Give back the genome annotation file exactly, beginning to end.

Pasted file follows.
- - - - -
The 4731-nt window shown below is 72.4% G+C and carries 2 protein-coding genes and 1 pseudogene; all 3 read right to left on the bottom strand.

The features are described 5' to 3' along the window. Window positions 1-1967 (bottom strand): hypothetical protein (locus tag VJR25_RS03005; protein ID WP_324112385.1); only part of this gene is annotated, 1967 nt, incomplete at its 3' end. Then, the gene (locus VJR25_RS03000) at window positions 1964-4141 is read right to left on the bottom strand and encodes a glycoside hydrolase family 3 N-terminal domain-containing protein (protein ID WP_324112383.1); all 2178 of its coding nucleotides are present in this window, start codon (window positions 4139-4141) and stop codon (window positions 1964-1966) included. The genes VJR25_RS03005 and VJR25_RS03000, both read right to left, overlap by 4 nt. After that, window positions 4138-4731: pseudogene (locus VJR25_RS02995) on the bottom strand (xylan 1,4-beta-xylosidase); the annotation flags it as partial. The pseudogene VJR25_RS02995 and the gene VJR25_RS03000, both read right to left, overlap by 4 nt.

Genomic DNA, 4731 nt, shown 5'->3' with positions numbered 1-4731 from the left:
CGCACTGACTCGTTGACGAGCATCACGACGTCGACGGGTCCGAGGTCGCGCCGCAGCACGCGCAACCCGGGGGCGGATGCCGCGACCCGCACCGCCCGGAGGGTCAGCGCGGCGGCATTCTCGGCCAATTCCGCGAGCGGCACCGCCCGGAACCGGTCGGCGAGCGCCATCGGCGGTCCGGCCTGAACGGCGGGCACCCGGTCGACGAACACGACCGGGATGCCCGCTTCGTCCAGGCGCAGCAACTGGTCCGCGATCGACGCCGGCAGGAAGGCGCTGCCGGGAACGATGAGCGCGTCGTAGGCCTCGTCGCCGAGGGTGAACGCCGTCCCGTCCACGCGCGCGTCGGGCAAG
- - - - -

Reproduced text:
The 4731-nt window shown below is 72.4% G+C and carries 2 protein-coding genes and 1 pseudogene; all 3 read right to left on the bottom strand.

The features are described 5' to 3' along the window. Window positions 1-1967 (bottom strand): hypothetical protein (locus tag VJR25_RS03005; protein ID WP_324112385.1); only part of this gene is annotated, 1967 nt, incomplete at its 3' end. Then, the gene (locus VJR25_RS03000) at window positions 1964-4141 is read right to left on the bottom strand and encodes a glycoside hydrolase family 3 N-terminal domain-containing protein (protein ID WP_324112383.1); all 2178 of its coding nucleotides are present in this window, start codon (window positions 4139-4141) and stop codon (window positions 1964-1966) included. The genes VJR25_RS03005 and VJR25_RS03000, both read right to left, overlap by 4 nt. After that, window positions 4138-4731: pseudogene (locus VJR25_RS02995) on the bottom strand (xylan 1,4-beta-xylosidase); the annotation flags it as partial. The pseudogene VJR25_RS02995 and the gene VJR25_RS03000, both read right to left, overlap by 4 nt.

Genomic DNA, 4731 nt, shown 5'->3' with positions numbered 1-4731 from the left:
CGCACTGACTCGTTGACGAGCATCACGACGTCGACGGGTCCGAGGTCGCGCCGCAGCACGCGCAACCCGGGGGCGGATGCCGCGACCCGCACCGCCCGGAGGGTCAGCGCGGCGGCATTCTCGGCCAATTCCGCGAGCGGCACCGCCCGGAACCGGTCGGCGAGCGCCATCGGCGGTCCGGCCTGAACGGCGGGCACCCGGTCGACGAACACGACCGGGATGCCCGCTTCGTCCAGGCGCAGCAACTGGTCCGCGATCGACGCCGGCAGGAAGGCGCTGCCGGGAACGATGAGCGCGTCGTAGGCCTCGTCGCCGAGGGTGAACGCCGTCCCGTCCACGCGCGCGTCGGGCAAG